Virginia journal of science
About: Virginia journal of science is an academic journal. The journal publishes majorly in the area(s): Phytoplankton & Barrier island. It has an ISSN identifier of 0042-658X. Over the lifetime, 210 publication(s) have been published receiving 898 citation(s).
Papers published on a yearly basis
01 Jan 1999-Virginia journal of science
TL;DR: The results suggest that P. piscicida is a common, and normally benign, inhabitant of estuarine waters of the eastern coast of the United States.
Abstract: PCR and fluorescent in situ hybridization probes were used to assay for the presence of the dinoflagellate Pfiesteria piscicida in 170 estuarine water samples collected from New York to nothem Florida. 20% of samples tested positive for the presence of P. piscicida, including sites where fish kills due to Pjiesteria have occurred and sites where there was no historical evidence of such events. The results extend the lmown range of P. piscicida northward to Long Island, New York. The results also suggest that P. piscicida is a common, and normally benign, inhabitant of estuarine waters of the eastern
01 Jan 2004-Virginia journal of science
TL;DR: This paper found no significant differences in relative abundance of Eastern Red-backed Salamanders (Plethodon cinereus), American Toads (Bufo americanus), or all amphibians combined (P = 0.25) among unburned shelterwood stands and those treated with winter, spring, or summer burns.
Abstract: As part of a larger study examining the role of prescribed fire in regenerating upland oaks (Quercus spp.), seasonal prescribed burns (winter, spring, summer, and unburned control) were applied to first-stage shelterwood-harvested stands on Horsepen Wildlife Management Area in the Virginia Piedmont in 1995. Because fire impacts are poorly documented for herpetofaunal communities, we surveyed these stands in 1996 capturing 133 individuals of ten species during over 12,720 pitfall trapnights. We found no significant differences in relative abundance of Eastern Red-backed Salamanders (Plethodon cinereus) (P = 0.26), American Toads (Bufo americanus (P = 0.93), or all amphibians combined (P = 0.25) among unburned shelterwood stands and those treated with winter, spring, or summer burns. Three species of reptiles (Northern Fence Lizard [Sceloporus undulatus], Ground Skink [Scincella lateralis], and Southeastern Five-lined Skink [Eumeces inexpectatus]) combined were captured more frequently in burned versus unburned stands (P = 0.02). Based on a stepwise multiple regression model, Eastern Red-backed Salamander captures were more strongly influenced by landscape variables (P = 0.0320), including distance to permanent water and mesic (i.e., eastern-northern) aspects, than by fire treatments (P = 0.26). Similar landscape models were not significant (P < 0.05) for toads or reptiles. Based on these results, prescribed fire may not be detrimental to herpetofaunal communities in oak dominated forests in the Virginia Piedmont.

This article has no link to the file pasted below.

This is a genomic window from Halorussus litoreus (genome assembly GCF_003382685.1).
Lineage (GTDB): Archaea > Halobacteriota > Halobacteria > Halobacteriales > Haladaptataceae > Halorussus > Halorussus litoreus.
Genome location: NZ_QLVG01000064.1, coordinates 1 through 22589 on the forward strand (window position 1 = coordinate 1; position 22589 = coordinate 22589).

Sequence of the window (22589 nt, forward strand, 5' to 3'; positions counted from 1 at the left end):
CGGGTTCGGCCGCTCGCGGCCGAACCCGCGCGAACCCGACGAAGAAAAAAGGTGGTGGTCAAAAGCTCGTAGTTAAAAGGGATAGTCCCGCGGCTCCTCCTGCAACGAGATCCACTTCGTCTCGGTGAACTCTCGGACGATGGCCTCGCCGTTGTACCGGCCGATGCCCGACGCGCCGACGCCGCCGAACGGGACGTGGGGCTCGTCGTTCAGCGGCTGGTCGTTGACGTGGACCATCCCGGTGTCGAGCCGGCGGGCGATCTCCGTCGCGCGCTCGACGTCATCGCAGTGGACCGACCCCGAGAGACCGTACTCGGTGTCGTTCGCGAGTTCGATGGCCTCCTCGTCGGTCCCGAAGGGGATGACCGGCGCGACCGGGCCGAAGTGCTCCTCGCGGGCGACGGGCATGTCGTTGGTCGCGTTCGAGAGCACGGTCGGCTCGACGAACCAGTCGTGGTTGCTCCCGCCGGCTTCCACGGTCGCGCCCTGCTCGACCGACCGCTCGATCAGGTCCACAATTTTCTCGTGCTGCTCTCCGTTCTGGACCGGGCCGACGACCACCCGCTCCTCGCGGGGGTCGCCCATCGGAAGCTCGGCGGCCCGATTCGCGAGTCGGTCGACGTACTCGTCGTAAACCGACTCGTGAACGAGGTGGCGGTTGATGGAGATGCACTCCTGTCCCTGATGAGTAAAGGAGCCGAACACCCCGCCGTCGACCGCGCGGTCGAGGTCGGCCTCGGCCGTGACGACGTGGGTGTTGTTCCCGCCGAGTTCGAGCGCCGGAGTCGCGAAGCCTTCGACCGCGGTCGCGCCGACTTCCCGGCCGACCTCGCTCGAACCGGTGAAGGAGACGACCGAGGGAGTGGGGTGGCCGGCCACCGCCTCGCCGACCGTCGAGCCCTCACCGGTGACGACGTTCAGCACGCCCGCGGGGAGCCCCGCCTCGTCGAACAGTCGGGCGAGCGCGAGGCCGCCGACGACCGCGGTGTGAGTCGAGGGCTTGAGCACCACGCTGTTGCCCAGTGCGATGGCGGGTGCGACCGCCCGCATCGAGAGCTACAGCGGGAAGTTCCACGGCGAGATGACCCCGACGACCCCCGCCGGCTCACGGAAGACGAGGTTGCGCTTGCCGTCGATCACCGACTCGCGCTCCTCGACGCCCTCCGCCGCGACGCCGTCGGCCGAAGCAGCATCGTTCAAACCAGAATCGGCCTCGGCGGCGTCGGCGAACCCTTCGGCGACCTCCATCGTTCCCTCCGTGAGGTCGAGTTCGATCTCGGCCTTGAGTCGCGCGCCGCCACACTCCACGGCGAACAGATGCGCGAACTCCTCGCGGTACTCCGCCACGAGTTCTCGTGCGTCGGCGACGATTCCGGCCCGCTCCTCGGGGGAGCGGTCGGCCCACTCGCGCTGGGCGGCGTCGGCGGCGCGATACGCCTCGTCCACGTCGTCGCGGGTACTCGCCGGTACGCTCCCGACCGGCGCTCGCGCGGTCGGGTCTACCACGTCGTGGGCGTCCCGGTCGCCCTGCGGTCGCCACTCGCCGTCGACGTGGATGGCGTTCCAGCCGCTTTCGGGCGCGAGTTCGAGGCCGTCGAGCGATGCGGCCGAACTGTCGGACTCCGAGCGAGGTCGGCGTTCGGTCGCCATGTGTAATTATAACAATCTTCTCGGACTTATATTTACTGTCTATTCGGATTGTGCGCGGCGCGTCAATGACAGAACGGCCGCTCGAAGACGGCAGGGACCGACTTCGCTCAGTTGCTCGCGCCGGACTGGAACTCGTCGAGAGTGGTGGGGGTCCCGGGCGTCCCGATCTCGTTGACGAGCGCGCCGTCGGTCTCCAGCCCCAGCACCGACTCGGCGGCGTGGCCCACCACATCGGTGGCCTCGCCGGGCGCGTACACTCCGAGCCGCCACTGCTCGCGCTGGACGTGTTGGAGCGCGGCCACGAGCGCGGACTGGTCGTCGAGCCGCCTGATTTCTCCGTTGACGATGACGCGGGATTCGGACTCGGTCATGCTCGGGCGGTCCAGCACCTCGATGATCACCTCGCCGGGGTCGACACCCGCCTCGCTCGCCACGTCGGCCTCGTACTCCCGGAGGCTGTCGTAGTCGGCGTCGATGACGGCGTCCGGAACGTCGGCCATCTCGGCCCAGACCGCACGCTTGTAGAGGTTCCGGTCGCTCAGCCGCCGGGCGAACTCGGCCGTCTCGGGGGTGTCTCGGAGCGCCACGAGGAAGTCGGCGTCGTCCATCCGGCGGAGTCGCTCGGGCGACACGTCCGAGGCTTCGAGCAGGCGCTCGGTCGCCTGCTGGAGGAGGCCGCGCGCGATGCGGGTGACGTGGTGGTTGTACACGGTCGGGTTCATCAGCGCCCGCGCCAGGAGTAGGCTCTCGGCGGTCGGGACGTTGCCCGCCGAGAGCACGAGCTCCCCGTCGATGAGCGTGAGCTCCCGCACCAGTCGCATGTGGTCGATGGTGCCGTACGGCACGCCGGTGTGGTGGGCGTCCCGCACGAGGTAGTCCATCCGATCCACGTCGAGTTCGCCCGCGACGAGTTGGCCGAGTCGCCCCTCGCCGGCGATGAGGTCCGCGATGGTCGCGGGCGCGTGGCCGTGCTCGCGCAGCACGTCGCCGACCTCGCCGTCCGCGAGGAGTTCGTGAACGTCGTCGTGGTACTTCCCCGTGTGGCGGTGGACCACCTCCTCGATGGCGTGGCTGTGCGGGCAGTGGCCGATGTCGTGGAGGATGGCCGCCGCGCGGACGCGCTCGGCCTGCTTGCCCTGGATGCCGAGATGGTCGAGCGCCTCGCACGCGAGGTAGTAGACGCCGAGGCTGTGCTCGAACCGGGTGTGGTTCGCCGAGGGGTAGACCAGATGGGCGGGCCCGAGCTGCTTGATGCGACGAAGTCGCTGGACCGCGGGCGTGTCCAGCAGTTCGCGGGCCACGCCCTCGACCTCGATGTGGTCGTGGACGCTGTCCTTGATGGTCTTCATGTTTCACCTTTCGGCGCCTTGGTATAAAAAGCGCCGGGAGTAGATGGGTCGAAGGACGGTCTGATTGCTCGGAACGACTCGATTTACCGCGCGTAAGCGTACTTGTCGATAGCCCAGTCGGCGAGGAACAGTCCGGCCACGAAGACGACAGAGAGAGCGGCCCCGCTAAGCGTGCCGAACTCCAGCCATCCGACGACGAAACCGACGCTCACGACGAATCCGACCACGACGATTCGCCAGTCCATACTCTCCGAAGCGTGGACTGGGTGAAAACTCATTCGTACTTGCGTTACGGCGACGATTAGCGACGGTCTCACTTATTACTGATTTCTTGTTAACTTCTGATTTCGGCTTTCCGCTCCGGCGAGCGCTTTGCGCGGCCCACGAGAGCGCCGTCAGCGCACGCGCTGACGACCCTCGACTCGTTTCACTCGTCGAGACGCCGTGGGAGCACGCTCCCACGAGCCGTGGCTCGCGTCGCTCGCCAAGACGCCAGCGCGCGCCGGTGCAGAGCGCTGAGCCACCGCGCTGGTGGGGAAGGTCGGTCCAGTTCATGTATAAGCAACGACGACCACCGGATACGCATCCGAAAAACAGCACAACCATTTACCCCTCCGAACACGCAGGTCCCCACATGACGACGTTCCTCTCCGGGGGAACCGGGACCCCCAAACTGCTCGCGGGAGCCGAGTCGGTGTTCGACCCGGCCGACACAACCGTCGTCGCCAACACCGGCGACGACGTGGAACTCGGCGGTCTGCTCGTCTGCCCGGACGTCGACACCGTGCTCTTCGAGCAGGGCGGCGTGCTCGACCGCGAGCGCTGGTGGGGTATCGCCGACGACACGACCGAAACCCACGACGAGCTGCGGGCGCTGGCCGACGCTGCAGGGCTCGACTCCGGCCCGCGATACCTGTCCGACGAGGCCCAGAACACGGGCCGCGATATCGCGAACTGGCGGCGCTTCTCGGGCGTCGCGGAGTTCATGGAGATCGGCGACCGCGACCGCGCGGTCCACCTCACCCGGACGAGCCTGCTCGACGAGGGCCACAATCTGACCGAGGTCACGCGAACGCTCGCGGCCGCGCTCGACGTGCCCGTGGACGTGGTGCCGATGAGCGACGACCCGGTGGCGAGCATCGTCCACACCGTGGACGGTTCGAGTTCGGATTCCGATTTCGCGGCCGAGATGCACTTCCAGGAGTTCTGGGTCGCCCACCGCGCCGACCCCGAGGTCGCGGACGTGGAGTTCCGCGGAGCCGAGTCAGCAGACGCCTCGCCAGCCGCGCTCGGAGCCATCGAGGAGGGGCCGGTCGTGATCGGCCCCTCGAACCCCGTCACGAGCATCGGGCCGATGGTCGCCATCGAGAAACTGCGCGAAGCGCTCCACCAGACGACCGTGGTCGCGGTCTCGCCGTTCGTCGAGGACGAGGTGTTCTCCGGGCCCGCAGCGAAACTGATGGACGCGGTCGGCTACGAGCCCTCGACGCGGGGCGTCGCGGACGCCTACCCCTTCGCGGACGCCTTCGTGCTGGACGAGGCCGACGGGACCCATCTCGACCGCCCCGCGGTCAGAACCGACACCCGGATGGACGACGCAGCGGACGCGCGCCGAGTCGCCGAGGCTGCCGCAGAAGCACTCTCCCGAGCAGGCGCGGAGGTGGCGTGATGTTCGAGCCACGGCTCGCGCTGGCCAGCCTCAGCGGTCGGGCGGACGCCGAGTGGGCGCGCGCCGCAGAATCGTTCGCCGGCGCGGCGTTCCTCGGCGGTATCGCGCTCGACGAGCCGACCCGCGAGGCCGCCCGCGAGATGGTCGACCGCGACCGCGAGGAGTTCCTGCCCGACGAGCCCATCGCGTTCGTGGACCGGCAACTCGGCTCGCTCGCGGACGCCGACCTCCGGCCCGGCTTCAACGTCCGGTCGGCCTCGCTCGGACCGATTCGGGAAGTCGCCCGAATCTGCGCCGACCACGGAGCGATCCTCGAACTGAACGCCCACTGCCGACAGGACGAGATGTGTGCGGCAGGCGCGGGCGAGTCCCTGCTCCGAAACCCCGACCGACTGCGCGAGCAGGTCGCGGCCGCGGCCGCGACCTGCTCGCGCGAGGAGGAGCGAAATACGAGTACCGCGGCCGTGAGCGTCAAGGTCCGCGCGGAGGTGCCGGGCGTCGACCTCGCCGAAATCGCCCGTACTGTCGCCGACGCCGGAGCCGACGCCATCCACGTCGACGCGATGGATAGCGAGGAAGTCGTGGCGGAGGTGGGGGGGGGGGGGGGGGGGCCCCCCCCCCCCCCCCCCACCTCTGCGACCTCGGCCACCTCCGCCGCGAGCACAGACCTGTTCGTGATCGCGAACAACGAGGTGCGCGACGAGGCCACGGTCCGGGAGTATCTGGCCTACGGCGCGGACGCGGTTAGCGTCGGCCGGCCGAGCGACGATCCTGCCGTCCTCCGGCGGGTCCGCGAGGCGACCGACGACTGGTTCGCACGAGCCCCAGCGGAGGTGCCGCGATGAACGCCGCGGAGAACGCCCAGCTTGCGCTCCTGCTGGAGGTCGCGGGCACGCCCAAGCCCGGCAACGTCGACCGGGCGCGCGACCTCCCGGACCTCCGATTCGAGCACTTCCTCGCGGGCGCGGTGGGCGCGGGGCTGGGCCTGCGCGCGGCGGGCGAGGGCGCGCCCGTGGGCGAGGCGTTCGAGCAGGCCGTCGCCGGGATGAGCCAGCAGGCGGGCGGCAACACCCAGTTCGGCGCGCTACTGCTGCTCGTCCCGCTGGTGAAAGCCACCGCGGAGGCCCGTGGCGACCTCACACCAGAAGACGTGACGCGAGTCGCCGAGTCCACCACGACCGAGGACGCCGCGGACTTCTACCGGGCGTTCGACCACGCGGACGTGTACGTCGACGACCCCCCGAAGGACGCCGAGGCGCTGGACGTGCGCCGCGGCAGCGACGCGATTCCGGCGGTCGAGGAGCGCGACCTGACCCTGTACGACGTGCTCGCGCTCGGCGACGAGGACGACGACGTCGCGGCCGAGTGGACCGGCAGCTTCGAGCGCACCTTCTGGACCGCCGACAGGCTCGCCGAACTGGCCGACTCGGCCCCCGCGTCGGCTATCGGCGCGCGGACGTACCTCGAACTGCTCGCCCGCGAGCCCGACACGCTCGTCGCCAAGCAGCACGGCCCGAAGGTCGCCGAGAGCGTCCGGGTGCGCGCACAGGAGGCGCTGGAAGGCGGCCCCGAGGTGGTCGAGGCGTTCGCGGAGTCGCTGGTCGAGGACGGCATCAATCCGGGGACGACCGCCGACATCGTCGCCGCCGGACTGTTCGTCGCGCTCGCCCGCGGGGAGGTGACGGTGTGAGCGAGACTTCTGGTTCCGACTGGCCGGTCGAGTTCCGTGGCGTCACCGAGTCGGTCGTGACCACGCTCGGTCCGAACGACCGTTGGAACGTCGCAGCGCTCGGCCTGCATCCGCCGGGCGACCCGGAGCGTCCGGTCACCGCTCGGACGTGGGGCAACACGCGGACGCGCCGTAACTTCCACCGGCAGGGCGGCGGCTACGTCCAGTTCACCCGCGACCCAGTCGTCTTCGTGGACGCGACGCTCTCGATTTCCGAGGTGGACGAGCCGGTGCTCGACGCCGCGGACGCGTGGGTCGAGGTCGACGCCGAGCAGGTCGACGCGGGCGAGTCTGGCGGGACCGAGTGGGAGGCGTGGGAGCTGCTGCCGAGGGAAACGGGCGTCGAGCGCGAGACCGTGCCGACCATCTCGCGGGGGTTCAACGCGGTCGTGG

01 Jan 1990-Virginia journal of science
01 Jan 1987-Virginia journal of science
01 Jan 1999-Virginia journal of science
TL;DR: Estuary-Associated Syndrome is the name given to a potential illness characterized primarily by changes in an individual's cognitive abilities, including acute onset of memory loss or the sudden inability to solve simple problems, following exposure to toxin produced by Pjiesteria piscicida, or other toxic dinoflagellates that resides in estuary waters.
Abstract: INTRODUCTION Estuary-Associated Syndrome (EAS) is the name given to a potential illness characterized primarily by changes in an individual's cognitive abilities, including acute onset of memory loss or the sudden inability to solve simple problems. Other possible signs of illness include respiratory symptoms, skin rash, or gastrointestinal distress. This illness appears to arise following exposure to toxin produced by Pjiesteria piscicida, or other toxic dinoflagellates, that resides in estuary waters. In 1988, researchers at the College of Veterinary Medicine, North Carolina State University, observed the unusual death offish in laboratory tanks following exposure to water from the Pamlico River Estuary in North Carolina (Smith et al., 1988). A toxic dinoflagellate was identified in association with the fish deaths and researchers at North Carolina State University were able to reproduce the fish toxicity in a laboratory setting (Burkholder et al., 1992). The organism was named Pjiesteria piscicida (Lewitus et al., 1995; and Steidinger et al., 1996). In 1995, this dinoflagellate was found in the Chesapeake Bay (Lewitus et al., 1995) and more recently in creeks and rivers of Maryland and Virginia (Marshall, personal communication 1999; Grattan et al., 1998). It is now generally recognized that there is a complex of Pjiesteria-like dinoflagellates, including P. piscicida and an estimated ten or 11 similar organisms. These have been referred to as Pjiesteria-complex organisms and more recently as Pjiesteria-like organisms (PLOs). PLOs have a complex life cycle and reside in different forms in the sediment or the water column of estuarine waters. They appear to require live finfish or their secreta for transformation to a toxic phase with subsequent release of a powerful exotoxin(s). Because of the many different forms for these organisms, speciation is difficult and the accepted method depends on scanning electron microscopy (SEM). Screening for PLOs in water samples is currently done using a light microscope with SEM performed if high concentrations of PLOs are seen. Different laboratories have developed molecular methods to identify these organisms in water samples and these methods are being tested (Oldach et al., 1998; Rublee et al., 1999). Work is also ongoing to develop a test to analyze released toxins.
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